This is my current list of clothing for the Appalachian Trail. The best laid plans, etc. means it is subject to change especially once I get on trail and find what works and what doesn’t.
Cold weather clothing has to equip you to deal with the heat produced by hiking at the same time as living in extremely cold weather. March 20th 2013 saw the forecast for Clingman’s Dome in Tennessee reach -27c (-16f) and even in early April it was below freezing with snow and high winds.
L1: Rab MeCo 165 Hoodie (244g / 8.6oz).
65% merino wool, 35% Cocona. Long-sleeved, half-zip. Thumb-holes, balaclava hood. The Cocona content means it dries faster than pure merino, otherwise this garment offers the usual ‘warm when wet’ and no-stink benefits you expect from merino wool. If it just had a touch of Lycra (like the Icebreaker Sprint GT 200) it would be perfect.
L2: Black Diamond Coefficient Hoody (pictured) or Rab Baseline Hoody.
- Both fleeces are around 340g / 12oz, and both are Polartec Power Dry High Efficiency. Maybe this layer is the least essential but it can double-up as a (warm) base layer, useful as a pillow at night and it’s just so darn comfy.
L3: Rab Generator Jacket (376g / 13.2oz).
- Primaloft One, 100g in body, 60g in arms. Full zip. No hood. This is the ‘do it all’ mid and insulation layer, the one layer to protect from a rampaging bear above all others. You can put it on when you are soaking wet and it will warm you up and dry you off.
L4: Arcteryx Cerium LT Jacket (225g / 7.9oz).
84g of 850 fill down plus Coreloft 100 synthetic insulation on shoulders and 80 in collar, cuffs and under arms. No hood. Crazy amount of warmth from a mere 225g (less than half a pint of milk!) and the synthetic insulation in areas prone to damp means it is more practical on the wet AT than pure down jackets. Carried as much for its ability to supplement the sleep system as for evening camp wear. This is not a big puffy jacket, just ‘icing on the cake’.
Wind: Montane Slipstream Quantum GL jacket (67g / 2.4oz).
Full zip, no hood. I find half-zips too awkward to get on and off and the 10 denier fabric won’t stand up to too much abuse. Otherwise it is a pure functional wind resistant jacket likely to be found over the base layer in most conditions especially when exposed at altitude above timberline.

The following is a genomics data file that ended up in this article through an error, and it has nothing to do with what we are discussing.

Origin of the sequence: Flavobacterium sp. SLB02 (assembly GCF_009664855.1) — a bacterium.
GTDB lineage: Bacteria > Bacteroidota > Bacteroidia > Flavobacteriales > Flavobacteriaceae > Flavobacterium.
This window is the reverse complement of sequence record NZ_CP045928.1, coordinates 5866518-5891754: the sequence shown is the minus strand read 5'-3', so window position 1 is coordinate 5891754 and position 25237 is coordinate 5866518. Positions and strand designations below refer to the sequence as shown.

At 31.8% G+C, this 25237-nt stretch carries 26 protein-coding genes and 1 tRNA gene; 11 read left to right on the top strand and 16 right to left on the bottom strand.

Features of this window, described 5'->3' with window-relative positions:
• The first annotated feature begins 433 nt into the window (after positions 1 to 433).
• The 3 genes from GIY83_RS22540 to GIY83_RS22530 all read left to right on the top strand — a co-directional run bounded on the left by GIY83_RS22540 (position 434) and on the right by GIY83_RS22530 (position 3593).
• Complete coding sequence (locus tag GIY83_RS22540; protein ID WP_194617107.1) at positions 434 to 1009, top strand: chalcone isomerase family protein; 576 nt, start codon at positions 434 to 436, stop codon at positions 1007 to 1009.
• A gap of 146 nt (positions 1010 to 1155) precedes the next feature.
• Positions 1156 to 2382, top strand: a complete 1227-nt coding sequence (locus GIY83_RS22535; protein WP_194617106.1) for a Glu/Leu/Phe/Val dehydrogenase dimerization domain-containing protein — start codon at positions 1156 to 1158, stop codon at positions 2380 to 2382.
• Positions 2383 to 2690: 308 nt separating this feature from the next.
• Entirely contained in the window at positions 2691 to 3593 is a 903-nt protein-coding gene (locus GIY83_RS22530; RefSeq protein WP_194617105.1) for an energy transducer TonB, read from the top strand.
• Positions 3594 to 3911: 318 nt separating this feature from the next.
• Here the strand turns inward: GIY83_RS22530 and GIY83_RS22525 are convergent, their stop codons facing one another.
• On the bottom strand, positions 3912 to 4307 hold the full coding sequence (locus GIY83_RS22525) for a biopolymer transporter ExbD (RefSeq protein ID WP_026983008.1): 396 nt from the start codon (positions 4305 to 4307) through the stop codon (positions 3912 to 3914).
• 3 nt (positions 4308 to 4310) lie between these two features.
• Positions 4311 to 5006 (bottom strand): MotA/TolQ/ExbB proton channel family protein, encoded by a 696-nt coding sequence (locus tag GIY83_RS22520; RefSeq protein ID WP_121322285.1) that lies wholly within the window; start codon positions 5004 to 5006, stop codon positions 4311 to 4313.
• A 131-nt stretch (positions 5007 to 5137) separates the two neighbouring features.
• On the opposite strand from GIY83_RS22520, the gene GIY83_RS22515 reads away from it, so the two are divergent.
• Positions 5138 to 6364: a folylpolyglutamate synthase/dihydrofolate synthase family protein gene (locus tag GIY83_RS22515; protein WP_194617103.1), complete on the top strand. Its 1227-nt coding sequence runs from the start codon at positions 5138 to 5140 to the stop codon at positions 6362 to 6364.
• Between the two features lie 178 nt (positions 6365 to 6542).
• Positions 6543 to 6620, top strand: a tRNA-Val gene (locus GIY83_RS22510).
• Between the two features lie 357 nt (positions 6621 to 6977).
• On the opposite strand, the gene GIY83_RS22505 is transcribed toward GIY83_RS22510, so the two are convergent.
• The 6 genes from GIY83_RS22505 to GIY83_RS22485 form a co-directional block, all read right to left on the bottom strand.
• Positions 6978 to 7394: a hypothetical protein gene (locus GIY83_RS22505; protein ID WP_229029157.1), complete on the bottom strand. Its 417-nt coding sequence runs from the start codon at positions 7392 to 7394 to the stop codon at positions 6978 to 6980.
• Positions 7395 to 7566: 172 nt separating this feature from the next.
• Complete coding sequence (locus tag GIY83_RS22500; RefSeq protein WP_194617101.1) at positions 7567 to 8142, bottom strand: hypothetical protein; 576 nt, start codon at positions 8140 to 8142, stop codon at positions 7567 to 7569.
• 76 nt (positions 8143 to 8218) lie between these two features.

Rain: Zpacks Waterproof Breathable Cuben Fiber Jacket (138g / 4.9oz).
Cuben fiber sandwiched between two layers of eVent membrane. I’ve not purchased this yet as there are other contenders available in the UK I can actually try on plus a new version of the material was only released in September 2013 and I would like to read some reviews like this one first. My guess is that this garment works well but looks like hell (an issue when hitchhiking and when in town).
Sleep / Backup Layer 1: Rab Aeon Long Sleeve Tee (100g / 3.5oz).
100% polyester (treated with Polygiene). The archetypal silky summer baselayer. Really this is a luxury item but for just 100g it serves several purposes: a backup baselayer in case the primary one is too wet or too warm, to sleep in to allow the hiking baselayer to dry and air overnight, and to wear in town.
Icebreaker Bodyfit 200 Longjohns (185g / 6.5oz).
Merino wool. Can be worn when it is very cold in the morning and at night to supplement the sleeping bag warmth. Merino stays warm when wet and can go a week or two without washing and not stink.
Craghoppers NosiLife Cargo Pants (420g / 14.8oz).
100% nylon. Built in Permethrin treatment causes grief to ticks. Not the best hiking pant in the world (no elastane for stretch, no knee articulation, no ankle cinching, no diamond crotch panel, etc, etc. Why am I using it then? The anti-tick Permethrin treatment trumps all other factors as far I am personally concerned.
Insulation: Montane Prism pants (302g / 10.6oz).
40g Primaloft Eco insulation. For camp use only.
Not at all sure if I will go with this though. I may be guided by how cold the 2014 spring weather turns out to be.
Wind and rain: Patagonia Houdini Pants (84g / 3oz).